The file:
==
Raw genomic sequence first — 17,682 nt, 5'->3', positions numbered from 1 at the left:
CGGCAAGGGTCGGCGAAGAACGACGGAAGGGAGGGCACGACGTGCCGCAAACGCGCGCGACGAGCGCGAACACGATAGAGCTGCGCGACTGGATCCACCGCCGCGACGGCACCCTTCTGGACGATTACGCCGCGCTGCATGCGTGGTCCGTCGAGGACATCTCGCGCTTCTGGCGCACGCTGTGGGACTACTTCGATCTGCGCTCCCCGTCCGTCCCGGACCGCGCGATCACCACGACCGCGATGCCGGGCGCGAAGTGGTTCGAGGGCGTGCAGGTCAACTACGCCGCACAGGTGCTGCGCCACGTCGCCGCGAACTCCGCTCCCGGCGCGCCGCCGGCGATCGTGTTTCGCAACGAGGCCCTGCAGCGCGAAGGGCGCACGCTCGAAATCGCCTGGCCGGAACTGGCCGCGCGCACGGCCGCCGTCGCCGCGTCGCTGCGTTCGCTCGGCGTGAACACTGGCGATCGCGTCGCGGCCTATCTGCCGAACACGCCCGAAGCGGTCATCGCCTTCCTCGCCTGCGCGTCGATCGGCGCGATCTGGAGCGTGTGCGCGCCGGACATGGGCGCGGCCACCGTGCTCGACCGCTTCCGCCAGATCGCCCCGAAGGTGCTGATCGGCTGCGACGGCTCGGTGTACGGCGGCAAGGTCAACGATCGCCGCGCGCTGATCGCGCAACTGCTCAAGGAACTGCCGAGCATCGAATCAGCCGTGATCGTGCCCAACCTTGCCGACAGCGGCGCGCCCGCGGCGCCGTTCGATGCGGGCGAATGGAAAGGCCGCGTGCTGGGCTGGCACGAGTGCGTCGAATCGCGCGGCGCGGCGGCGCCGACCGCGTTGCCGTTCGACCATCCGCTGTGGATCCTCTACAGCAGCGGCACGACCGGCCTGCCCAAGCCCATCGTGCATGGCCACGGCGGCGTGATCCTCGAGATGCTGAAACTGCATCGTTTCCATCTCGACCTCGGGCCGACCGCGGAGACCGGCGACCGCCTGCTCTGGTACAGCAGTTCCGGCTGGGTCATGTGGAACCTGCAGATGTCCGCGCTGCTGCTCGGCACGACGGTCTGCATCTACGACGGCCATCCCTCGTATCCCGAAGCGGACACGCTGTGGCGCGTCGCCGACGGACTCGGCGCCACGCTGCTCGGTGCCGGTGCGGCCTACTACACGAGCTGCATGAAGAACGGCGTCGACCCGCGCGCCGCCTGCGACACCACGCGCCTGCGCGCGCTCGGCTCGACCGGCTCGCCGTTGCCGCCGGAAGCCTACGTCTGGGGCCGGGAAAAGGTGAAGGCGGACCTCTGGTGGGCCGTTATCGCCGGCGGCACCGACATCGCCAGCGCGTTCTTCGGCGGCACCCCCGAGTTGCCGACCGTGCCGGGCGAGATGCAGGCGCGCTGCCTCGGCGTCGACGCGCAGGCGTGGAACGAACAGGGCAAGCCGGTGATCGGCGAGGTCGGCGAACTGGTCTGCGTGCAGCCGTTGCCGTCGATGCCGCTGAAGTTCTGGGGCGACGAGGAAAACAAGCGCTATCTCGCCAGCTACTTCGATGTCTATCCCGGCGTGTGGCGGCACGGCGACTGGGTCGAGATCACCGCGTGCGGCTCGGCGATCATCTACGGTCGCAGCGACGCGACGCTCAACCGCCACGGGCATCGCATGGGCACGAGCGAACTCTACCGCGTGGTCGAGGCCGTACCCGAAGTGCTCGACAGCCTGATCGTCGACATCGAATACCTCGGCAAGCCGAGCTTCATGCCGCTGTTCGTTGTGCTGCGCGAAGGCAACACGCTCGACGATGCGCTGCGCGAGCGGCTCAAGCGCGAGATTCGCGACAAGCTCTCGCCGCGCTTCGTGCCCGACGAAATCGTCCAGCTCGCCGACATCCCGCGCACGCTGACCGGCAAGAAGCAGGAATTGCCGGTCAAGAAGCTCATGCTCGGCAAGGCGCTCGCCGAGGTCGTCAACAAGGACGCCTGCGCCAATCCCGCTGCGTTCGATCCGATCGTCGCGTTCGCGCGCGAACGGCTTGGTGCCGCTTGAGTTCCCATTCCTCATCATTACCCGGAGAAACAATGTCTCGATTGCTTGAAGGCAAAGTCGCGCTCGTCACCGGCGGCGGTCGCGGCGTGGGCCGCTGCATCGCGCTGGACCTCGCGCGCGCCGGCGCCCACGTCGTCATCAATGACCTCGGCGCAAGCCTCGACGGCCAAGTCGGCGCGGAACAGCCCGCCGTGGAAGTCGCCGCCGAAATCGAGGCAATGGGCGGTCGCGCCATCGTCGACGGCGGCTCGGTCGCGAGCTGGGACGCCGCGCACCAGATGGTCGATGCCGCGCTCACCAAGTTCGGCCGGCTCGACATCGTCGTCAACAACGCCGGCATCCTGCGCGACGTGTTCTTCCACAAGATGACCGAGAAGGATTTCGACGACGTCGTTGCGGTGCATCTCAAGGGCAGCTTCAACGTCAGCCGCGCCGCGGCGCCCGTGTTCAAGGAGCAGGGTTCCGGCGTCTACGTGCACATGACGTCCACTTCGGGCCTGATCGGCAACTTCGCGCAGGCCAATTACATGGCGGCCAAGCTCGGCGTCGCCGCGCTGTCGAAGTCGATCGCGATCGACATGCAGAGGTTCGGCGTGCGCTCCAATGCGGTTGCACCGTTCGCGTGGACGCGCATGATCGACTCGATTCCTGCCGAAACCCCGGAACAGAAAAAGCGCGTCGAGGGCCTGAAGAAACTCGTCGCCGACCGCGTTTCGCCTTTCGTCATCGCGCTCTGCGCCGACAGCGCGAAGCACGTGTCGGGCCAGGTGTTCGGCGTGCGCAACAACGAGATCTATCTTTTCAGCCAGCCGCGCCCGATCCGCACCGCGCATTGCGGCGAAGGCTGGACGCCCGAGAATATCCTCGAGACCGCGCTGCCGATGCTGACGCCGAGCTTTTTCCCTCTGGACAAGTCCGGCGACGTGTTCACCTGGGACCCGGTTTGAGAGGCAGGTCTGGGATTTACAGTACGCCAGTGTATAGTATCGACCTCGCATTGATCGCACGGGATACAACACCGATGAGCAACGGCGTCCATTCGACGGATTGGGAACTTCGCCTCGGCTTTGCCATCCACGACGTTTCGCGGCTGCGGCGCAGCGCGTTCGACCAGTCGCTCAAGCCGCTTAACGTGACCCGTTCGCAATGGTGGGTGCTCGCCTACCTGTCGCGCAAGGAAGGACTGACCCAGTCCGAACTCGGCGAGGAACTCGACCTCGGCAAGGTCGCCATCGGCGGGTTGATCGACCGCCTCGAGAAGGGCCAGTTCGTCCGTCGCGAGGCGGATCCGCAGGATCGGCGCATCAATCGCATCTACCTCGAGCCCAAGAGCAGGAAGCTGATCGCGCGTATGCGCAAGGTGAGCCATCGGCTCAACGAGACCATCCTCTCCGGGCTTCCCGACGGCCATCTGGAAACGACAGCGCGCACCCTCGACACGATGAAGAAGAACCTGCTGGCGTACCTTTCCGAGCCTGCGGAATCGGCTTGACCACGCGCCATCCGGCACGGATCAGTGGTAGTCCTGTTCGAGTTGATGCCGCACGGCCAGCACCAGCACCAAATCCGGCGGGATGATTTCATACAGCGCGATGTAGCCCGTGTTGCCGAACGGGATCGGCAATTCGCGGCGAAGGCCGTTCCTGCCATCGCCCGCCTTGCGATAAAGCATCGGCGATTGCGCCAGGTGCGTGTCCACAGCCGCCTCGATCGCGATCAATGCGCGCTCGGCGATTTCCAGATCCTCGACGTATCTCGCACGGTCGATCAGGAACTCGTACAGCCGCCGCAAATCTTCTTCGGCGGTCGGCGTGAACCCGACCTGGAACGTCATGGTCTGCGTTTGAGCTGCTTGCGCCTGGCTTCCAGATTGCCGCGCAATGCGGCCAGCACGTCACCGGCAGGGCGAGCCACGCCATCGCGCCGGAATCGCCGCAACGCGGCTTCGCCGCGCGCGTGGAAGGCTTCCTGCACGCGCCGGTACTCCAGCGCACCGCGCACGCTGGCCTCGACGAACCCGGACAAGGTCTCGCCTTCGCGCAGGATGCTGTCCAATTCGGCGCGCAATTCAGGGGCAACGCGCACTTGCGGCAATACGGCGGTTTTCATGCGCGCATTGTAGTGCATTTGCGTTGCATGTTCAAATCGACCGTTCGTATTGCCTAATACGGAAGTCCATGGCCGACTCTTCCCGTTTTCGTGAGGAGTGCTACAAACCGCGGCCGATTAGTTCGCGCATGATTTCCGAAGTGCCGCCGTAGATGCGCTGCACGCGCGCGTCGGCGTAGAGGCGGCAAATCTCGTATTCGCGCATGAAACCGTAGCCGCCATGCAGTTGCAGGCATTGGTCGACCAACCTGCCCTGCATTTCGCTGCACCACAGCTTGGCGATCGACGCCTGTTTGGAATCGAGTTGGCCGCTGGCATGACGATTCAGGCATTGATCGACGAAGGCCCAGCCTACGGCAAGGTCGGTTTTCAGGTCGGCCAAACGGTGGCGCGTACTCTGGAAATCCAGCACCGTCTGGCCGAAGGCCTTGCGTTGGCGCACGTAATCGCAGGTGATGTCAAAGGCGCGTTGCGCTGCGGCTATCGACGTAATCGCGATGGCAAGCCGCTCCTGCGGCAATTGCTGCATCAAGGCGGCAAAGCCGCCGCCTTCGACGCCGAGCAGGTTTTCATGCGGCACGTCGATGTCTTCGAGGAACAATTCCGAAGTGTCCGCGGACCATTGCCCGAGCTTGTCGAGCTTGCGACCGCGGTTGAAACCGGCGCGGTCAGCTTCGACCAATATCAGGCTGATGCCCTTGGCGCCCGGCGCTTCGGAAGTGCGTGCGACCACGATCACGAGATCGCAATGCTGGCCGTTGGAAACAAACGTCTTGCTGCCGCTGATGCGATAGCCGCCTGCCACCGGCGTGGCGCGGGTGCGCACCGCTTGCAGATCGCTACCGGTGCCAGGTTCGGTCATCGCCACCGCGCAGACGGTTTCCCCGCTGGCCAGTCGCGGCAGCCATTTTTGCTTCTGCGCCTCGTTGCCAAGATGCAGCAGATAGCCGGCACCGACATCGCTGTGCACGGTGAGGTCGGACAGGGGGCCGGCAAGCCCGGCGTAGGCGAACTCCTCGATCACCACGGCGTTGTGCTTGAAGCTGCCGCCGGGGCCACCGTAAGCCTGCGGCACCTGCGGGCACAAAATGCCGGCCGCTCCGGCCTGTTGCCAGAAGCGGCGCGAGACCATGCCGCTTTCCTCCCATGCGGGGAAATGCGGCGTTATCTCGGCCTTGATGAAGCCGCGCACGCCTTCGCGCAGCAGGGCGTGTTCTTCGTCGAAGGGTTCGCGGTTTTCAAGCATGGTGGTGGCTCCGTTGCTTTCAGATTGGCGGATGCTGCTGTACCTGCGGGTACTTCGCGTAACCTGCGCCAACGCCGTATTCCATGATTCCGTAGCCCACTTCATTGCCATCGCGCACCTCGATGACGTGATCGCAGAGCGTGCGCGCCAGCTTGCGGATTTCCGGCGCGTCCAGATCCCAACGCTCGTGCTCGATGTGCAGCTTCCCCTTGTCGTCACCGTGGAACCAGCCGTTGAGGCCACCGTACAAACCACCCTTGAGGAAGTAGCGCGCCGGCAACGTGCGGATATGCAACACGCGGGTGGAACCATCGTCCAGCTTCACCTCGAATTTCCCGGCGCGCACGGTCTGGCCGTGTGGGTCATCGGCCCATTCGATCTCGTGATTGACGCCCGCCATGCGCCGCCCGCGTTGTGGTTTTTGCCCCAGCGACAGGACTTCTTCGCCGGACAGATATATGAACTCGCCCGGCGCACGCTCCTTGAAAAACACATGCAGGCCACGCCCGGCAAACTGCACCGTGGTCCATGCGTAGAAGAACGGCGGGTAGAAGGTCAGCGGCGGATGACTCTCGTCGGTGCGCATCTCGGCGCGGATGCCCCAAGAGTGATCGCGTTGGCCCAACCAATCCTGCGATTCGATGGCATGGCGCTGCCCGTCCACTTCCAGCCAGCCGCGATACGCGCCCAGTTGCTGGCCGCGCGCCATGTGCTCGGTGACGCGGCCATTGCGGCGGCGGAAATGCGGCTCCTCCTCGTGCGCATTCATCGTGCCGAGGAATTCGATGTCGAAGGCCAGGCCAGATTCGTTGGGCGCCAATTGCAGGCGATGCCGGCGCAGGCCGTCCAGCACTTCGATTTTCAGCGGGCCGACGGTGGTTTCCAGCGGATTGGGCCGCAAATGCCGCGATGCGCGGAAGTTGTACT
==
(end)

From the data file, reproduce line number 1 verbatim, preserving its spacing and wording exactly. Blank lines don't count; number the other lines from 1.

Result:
Raw genomic sequence first — 17,682 nt, 5'->3', positions numbered from 1 at the left: